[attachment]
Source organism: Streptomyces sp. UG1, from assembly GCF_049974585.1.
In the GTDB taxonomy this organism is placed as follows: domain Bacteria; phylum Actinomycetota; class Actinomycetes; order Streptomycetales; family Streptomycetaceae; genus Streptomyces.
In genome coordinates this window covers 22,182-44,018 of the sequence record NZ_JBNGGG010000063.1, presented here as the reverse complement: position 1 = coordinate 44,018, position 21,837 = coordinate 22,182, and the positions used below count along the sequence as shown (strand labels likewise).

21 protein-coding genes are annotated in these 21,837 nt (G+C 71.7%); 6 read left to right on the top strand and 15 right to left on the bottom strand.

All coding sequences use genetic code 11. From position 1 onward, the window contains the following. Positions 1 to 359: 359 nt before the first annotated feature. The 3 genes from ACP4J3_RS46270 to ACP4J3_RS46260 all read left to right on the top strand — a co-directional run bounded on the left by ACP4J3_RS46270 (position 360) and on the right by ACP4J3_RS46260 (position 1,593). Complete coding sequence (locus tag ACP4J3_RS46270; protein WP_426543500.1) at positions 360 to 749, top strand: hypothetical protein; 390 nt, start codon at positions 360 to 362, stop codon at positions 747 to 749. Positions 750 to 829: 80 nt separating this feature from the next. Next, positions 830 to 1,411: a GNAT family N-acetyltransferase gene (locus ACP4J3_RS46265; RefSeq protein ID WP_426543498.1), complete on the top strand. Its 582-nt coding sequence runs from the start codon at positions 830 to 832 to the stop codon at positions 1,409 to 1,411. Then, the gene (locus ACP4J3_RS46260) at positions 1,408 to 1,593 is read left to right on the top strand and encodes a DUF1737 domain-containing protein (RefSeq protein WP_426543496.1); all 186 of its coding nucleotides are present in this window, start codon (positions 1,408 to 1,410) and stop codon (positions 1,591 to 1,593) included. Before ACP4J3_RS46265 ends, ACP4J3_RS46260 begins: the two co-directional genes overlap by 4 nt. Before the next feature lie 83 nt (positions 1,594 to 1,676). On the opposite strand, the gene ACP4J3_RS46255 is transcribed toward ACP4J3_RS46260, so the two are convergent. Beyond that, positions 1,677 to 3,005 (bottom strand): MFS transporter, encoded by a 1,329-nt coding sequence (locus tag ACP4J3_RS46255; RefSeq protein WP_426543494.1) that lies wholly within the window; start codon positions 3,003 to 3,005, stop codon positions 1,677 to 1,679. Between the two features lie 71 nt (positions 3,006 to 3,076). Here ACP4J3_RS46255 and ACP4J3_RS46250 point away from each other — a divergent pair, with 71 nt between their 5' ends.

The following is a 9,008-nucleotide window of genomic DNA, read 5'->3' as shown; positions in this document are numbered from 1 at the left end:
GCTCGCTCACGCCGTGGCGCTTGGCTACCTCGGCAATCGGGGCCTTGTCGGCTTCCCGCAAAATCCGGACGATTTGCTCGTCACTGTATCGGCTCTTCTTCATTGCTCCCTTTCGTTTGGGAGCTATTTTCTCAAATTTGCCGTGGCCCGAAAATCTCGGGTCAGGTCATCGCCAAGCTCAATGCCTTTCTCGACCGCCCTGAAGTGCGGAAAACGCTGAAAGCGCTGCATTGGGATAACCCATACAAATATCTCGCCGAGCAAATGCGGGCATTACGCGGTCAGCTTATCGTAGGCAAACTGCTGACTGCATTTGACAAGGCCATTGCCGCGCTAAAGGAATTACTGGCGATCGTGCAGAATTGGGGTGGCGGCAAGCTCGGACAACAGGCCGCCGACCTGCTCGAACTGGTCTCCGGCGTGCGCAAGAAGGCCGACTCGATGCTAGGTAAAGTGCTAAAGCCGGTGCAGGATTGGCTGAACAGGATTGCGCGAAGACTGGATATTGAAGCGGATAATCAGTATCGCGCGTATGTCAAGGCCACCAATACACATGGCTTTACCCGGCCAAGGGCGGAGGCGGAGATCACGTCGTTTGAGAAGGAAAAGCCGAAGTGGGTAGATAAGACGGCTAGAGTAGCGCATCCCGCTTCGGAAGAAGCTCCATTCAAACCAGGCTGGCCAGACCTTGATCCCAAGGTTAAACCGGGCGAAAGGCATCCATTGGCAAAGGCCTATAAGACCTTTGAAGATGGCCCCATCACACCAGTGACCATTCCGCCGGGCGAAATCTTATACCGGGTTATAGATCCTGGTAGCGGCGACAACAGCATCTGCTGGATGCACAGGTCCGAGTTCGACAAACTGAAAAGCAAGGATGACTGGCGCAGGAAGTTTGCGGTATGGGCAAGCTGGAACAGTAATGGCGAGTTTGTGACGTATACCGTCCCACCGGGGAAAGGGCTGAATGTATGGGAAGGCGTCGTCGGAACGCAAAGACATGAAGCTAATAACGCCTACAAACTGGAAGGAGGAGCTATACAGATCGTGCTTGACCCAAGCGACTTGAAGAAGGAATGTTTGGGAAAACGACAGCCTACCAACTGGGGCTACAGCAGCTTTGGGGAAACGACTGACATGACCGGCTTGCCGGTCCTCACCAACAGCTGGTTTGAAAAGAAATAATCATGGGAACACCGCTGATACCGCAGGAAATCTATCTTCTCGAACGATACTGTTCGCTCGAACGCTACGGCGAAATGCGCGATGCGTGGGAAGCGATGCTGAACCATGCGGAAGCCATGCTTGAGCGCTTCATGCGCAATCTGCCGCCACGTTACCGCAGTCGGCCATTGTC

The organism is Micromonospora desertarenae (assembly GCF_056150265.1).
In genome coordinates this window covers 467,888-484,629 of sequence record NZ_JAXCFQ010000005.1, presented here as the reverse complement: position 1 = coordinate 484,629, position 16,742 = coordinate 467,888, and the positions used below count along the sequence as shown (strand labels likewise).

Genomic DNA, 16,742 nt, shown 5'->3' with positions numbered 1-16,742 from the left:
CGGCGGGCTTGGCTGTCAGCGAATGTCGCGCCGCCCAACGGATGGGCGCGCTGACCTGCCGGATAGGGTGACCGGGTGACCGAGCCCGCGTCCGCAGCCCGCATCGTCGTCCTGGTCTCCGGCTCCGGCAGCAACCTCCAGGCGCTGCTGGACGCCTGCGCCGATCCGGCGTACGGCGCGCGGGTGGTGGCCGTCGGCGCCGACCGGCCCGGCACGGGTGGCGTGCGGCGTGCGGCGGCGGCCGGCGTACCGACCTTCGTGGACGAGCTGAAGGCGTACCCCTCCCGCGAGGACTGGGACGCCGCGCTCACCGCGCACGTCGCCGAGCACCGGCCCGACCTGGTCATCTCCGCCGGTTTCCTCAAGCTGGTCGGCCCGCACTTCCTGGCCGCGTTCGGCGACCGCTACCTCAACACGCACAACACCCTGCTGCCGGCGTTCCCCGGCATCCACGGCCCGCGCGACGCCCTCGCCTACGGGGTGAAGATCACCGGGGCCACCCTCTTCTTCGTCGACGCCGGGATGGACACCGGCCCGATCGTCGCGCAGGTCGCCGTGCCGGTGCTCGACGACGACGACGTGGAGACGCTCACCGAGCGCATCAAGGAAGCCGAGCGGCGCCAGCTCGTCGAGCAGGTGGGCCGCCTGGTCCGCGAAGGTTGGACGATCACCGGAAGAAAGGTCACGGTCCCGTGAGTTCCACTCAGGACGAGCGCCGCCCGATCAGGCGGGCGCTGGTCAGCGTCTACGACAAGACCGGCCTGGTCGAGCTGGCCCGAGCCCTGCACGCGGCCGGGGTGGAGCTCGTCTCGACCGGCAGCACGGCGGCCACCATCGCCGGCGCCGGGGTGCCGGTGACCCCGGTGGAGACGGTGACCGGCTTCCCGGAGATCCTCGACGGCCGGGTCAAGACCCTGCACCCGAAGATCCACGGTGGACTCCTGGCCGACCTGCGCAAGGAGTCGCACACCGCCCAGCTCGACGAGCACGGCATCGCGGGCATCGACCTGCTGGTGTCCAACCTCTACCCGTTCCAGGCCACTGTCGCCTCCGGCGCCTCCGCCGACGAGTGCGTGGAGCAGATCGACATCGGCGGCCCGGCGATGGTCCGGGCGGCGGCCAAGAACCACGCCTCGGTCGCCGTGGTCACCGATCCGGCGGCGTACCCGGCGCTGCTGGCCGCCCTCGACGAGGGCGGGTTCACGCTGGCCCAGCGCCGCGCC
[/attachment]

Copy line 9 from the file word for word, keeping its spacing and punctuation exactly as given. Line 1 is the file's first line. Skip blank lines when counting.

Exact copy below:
In genome coordinates this window covers 467,888-484,629 of sequence record NZ_JAXCFQ010000005.1, presented here as the reverse complement: position 1 = coordinate 484,629, position 16,742 = coordinate 467,888, and the positions used below count along the sequence as shown (strand labels likewise).